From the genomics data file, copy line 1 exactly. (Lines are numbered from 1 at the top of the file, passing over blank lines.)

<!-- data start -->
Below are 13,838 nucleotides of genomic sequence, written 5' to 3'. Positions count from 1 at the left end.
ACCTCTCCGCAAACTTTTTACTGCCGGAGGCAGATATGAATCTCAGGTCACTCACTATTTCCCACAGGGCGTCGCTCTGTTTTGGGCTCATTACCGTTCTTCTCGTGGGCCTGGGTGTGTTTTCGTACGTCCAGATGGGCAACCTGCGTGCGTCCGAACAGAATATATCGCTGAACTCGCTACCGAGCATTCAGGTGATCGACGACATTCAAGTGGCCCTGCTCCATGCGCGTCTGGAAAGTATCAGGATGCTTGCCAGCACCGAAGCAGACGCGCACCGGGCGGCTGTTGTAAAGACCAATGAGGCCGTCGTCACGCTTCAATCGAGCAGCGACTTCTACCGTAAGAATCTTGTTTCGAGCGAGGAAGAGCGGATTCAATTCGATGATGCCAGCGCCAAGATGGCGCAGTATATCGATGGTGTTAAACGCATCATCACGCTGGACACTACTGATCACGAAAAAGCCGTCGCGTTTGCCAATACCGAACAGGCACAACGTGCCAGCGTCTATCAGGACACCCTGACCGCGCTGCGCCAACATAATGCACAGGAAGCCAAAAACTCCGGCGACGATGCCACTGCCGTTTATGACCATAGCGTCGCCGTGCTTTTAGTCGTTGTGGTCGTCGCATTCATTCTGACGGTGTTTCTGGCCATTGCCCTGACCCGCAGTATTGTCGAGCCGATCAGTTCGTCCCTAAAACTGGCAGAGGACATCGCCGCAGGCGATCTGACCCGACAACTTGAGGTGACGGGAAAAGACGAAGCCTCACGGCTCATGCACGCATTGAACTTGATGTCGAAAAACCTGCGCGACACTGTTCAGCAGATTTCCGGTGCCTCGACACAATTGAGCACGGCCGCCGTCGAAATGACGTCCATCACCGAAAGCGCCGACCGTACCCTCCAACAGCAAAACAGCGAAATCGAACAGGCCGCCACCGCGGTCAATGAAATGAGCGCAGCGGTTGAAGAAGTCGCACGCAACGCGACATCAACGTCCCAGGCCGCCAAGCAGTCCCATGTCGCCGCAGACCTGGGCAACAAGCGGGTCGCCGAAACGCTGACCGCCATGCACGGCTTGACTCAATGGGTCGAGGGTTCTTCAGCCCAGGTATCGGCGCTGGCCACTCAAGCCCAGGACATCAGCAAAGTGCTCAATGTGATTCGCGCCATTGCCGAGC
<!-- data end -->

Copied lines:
Below are 13,838 nucleotides of genomic sequence, written 5' to 3'. Positions count from 1 at the left end.